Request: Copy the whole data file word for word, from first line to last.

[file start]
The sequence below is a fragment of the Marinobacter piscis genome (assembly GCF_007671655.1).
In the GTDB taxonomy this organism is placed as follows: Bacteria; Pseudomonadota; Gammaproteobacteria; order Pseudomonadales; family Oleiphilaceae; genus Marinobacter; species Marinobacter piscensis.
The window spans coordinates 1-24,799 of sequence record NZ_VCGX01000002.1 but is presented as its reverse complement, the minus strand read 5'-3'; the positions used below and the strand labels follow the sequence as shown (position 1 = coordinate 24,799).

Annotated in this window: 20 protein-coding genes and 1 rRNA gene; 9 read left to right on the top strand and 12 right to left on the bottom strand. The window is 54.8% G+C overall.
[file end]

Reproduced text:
The sequence below is a fragment of the Marinobacter piscis genome (assembly GCF_007671655.1).
In the GTDB taxonomy this organism is placed as follows: Bacteria; Pseudomonadota; Gammaproteobacteria; order Pseudomonadales; family Oleiphilaceae; genus Marinobacter; species Marinobacter piscensis.
The window spans coordinates 1-24,799 of sequence record NZ_VCGX01000002.1 but is presented as its reverse complement, the minus strand read 5'-3'; the positions used below and the strand labels follow the sequence as shown (position 1 = coordinate 24,799).

Annotated in this window: 20 protein-coding genes and 1 rRNA gene; 9 read left to right on the top strand and 12 right to left on the bottom strand. The window is 54.8% G+C overall.